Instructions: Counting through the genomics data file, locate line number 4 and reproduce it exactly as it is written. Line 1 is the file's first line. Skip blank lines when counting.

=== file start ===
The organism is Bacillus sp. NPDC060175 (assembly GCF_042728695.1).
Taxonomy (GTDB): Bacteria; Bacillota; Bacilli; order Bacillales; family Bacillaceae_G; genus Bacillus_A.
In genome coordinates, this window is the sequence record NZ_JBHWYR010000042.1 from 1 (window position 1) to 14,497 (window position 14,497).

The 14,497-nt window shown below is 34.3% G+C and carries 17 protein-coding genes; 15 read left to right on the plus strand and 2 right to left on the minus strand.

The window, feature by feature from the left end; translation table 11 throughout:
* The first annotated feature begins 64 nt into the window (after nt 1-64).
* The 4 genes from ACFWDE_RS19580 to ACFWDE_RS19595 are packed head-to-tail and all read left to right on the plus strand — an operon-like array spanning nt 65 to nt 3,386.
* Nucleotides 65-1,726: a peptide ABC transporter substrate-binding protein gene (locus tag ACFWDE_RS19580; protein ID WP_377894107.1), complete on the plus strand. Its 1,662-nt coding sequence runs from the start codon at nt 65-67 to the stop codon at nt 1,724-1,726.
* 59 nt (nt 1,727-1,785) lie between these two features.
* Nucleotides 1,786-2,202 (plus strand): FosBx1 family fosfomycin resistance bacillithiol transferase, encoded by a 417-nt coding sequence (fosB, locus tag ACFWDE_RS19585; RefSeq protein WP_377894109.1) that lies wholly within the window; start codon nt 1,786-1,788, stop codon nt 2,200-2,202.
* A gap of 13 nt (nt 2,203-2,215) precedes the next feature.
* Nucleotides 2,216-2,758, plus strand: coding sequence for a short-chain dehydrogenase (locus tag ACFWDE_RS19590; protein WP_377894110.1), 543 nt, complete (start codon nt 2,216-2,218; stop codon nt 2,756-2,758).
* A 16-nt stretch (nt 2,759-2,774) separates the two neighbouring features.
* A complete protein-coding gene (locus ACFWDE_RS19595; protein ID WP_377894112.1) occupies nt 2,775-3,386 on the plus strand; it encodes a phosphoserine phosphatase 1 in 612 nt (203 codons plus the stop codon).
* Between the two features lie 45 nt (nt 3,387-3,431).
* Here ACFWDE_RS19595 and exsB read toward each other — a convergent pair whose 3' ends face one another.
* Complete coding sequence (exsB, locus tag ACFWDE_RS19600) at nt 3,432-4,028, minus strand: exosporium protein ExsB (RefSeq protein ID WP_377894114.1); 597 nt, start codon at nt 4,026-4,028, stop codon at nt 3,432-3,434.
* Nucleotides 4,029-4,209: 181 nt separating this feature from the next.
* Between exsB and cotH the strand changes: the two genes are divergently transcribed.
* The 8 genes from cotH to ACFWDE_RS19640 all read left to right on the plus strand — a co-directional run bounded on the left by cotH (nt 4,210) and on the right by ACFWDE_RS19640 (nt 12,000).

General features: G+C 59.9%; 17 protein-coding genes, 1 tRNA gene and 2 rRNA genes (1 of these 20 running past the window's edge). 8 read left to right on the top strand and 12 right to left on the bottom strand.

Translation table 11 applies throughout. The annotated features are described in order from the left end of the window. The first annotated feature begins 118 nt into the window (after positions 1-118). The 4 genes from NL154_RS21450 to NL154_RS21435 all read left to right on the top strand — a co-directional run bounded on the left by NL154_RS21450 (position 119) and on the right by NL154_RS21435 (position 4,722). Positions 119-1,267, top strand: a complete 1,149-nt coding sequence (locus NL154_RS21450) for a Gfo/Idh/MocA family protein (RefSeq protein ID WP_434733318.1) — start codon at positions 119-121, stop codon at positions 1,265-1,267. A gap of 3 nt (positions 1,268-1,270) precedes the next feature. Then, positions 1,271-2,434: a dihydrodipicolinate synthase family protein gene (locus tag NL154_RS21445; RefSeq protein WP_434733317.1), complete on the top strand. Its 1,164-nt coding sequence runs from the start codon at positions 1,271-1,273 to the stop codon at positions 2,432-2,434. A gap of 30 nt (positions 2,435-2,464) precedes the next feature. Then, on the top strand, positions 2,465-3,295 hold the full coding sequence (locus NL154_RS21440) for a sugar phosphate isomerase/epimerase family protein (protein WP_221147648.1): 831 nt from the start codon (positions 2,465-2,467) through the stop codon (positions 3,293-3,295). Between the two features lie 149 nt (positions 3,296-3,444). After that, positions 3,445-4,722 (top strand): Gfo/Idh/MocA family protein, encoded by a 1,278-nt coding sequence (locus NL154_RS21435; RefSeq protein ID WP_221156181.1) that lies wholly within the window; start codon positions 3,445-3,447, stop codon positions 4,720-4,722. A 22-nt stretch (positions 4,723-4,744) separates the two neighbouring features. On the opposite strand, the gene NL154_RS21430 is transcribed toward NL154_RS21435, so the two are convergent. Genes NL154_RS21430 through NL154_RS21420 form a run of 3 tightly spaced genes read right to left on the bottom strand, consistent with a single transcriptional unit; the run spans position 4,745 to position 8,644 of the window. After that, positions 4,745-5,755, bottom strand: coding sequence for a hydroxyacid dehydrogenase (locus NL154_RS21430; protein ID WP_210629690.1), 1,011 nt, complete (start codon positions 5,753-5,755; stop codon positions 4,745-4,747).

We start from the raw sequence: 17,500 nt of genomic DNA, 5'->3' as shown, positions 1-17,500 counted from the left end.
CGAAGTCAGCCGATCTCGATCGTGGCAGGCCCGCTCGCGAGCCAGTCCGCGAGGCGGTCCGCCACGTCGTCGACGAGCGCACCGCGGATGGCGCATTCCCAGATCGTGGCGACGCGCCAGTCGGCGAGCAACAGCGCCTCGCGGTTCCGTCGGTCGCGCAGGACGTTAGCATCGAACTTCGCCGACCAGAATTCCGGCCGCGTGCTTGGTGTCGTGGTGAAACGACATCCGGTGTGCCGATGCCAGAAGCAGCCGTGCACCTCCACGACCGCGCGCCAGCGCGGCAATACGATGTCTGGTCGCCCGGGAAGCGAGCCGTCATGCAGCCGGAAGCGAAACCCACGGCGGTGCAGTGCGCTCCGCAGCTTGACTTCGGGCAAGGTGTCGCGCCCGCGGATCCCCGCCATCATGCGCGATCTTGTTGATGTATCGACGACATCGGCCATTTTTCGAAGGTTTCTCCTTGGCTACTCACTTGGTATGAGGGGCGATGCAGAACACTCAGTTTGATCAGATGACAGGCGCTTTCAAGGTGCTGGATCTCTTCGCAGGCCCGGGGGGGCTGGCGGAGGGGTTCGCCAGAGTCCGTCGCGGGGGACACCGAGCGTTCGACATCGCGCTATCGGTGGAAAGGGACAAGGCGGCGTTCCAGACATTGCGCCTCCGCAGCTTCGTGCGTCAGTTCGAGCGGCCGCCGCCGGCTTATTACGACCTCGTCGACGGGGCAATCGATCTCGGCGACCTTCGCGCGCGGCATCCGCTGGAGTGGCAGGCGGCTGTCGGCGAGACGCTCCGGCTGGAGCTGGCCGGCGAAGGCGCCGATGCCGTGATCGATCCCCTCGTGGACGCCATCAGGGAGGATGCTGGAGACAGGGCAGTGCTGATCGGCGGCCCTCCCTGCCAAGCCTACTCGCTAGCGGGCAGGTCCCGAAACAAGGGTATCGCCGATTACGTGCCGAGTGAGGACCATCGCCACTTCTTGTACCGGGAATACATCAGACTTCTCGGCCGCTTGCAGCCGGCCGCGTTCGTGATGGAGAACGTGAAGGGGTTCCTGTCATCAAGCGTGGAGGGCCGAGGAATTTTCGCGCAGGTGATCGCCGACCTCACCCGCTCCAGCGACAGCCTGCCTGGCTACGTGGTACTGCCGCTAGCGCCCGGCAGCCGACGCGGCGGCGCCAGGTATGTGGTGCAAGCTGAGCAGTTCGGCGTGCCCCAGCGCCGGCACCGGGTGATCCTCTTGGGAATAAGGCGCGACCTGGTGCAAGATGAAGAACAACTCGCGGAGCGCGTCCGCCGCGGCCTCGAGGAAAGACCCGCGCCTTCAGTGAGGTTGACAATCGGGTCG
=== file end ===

The 14,497-nt window shown below is 34.3% G+C and carries 17 protein-coding genes; 15 read left to right on the plus strand and 2 right to left on the minus strand.